Social activist and attorney-at-law Robert Bobby Clarke is suggesting that former Prime Minister Owen Arthur’s support for sale of the Barbados National Terminal Co Ltd (BNTCL) and the Barbados Hilton, was in effect an indictment of a similar decision he made during his administration.
It was during a forum hosted by the Women and Development Unit of the University of the West Indies at Cave Hill on Wednesday night that the ex-prime minister made the declaration of support for the sale of the state entities.
The recently ousted DLP administration had drawn heavy criticism for attempting to do the same.
In his presentation, Arthur said selling the Hilton and the BNTCL was a better alternative to the taxes implemented under the Mia Mottley administration.
Arthur said he is aware the sale would be an unpopular decision. He mused that he still bore the scars from deciding to sell the Barbados National Bank (BNB) as Minister of Finance. He said, “We sold it and the BNB is worth three times what it was then and employs twice as many people”.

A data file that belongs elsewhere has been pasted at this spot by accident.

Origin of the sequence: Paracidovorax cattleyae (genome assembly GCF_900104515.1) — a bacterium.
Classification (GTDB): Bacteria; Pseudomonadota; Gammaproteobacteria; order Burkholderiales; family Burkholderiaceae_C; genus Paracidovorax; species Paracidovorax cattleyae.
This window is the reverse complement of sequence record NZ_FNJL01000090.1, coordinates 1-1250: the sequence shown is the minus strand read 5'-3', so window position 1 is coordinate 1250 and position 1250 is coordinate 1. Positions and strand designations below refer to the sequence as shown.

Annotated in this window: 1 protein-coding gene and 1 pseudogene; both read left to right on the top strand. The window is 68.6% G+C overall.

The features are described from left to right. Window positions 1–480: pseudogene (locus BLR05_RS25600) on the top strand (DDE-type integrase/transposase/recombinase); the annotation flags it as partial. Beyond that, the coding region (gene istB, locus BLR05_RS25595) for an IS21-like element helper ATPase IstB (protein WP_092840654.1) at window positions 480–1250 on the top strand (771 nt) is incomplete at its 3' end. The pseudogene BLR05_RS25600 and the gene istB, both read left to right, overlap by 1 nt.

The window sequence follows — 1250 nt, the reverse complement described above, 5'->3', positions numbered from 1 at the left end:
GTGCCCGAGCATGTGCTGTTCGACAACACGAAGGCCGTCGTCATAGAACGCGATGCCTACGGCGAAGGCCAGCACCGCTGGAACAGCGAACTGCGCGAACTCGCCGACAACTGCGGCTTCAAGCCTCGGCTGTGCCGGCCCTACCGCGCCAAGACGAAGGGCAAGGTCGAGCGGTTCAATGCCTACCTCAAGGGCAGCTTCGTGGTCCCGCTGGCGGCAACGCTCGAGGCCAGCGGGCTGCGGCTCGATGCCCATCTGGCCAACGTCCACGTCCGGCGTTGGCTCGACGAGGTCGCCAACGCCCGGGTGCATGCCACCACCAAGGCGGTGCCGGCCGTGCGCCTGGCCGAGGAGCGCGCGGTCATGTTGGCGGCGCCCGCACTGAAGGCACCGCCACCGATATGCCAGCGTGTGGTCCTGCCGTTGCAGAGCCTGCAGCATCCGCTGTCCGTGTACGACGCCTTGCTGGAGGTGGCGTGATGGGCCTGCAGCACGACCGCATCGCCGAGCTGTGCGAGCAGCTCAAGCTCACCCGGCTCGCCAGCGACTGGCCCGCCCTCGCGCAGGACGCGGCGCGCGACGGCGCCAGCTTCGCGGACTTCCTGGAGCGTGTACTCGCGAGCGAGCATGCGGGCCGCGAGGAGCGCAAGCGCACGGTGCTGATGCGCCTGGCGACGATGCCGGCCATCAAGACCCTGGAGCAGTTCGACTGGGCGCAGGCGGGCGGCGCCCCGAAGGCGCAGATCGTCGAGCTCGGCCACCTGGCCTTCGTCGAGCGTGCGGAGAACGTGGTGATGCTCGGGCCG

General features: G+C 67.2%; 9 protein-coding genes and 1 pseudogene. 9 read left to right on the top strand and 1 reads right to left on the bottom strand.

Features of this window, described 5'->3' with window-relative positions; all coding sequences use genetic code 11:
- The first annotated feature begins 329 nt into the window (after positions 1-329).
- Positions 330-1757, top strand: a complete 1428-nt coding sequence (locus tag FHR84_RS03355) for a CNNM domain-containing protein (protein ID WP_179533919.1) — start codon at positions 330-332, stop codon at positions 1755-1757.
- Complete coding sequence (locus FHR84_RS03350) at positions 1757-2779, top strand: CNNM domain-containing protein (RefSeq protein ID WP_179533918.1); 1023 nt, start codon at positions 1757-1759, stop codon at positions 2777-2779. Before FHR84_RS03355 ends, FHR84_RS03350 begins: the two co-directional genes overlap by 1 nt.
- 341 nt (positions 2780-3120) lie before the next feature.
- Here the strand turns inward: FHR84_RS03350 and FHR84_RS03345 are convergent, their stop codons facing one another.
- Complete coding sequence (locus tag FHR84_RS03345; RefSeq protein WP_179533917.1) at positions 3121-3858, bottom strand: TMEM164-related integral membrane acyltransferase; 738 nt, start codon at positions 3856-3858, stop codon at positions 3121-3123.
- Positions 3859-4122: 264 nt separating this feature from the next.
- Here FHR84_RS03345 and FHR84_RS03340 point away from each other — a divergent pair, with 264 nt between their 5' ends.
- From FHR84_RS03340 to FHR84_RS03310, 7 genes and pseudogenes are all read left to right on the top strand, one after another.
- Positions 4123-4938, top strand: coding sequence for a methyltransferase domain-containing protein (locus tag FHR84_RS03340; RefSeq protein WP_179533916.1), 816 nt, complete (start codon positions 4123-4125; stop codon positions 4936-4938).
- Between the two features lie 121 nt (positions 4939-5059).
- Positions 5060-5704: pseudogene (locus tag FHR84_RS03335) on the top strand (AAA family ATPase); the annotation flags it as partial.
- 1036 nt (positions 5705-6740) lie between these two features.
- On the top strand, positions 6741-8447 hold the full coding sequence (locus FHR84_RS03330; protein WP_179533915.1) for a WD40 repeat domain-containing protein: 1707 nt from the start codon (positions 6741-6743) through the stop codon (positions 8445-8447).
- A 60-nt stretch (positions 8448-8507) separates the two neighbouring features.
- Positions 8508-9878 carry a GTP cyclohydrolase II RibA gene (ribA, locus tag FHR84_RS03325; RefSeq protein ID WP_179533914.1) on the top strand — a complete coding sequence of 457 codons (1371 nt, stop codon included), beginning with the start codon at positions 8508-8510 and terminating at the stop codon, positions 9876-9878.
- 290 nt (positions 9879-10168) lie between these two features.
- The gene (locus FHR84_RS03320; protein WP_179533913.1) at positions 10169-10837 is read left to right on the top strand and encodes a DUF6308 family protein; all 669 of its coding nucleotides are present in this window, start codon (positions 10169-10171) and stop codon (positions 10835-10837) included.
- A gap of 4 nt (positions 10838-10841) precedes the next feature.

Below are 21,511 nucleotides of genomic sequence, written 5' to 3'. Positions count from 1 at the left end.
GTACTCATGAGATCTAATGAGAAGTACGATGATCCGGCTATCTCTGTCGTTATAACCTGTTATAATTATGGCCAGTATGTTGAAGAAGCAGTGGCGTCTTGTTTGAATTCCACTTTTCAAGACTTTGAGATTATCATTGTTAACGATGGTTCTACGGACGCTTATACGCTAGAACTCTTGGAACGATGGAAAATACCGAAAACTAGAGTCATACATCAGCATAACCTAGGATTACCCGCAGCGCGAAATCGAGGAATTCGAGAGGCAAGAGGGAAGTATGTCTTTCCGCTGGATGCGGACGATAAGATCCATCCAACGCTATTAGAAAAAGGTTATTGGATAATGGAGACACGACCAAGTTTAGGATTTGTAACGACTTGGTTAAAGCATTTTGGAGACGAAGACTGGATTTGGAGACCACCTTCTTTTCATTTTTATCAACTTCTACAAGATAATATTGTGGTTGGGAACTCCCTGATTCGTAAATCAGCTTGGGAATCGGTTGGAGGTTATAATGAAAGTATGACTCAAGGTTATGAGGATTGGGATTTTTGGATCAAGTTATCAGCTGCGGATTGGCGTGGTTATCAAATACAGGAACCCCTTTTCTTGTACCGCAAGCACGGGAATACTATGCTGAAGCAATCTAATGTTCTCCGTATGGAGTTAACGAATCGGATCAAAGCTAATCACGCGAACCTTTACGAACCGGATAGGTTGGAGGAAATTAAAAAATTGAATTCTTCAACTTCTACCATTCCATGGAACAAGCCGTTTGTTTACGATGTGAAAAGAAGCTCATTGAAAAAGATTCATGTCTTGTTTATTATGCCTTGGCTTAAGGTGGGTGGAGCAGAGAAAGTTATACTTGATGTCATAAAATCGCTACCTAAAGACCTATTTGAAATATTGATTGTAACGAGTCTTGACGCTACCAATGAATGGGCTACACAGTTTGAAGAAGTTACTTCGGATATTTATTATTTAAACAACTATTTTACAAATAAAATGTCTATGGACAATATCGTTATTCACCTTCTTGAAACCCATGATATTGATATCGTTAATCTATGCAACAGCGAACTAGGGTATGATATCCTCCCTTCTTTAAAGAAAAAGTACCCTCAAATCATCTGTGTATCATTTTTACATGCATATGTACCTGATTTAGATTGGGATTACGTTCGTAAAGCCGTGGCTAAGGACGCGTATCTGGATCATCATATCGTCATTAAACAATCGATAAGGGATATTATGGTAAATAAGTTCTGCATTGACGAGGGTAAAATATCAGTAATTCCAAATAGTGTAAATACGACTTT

Clarke is contending that Arthur, a leading economist, was admitting to giving away one of the state’s cash cows. He said these companies were paying considerable taxes to the Government before they were sold.
“That is a remarkable admission by Mr Owen Arthur former Prime Minister of Barbados. His comment shows that if the Barbados National Bank had not been sold and had continued being the property and the business of the Barbados Government, the present Government would not have had to go to the IMF [International Monetary Fund] to try to put its finances on a better footing,” said Clarke, in a statement released Friday afternoon.
Clarke said it was that same mentality that pushed Government to sell the Insurance Corporation of Barbados Limited (ICBL), its interest in the (Barbados) Hilton Hotel and its attempt to sell the Barbados National Oil Company.
Clarke said the history of such sales show the monies were never used to improve agriculture and food production which could have reduced Barbados ballooning food bill.
“They were not used to improve the fishing fleet and stop the importation of tinned sardines, herring, tinned salmon, salt fish and fresh fish from Trinidad and Tobago. They were not used to develop more means of production to cut down on imports,” he said.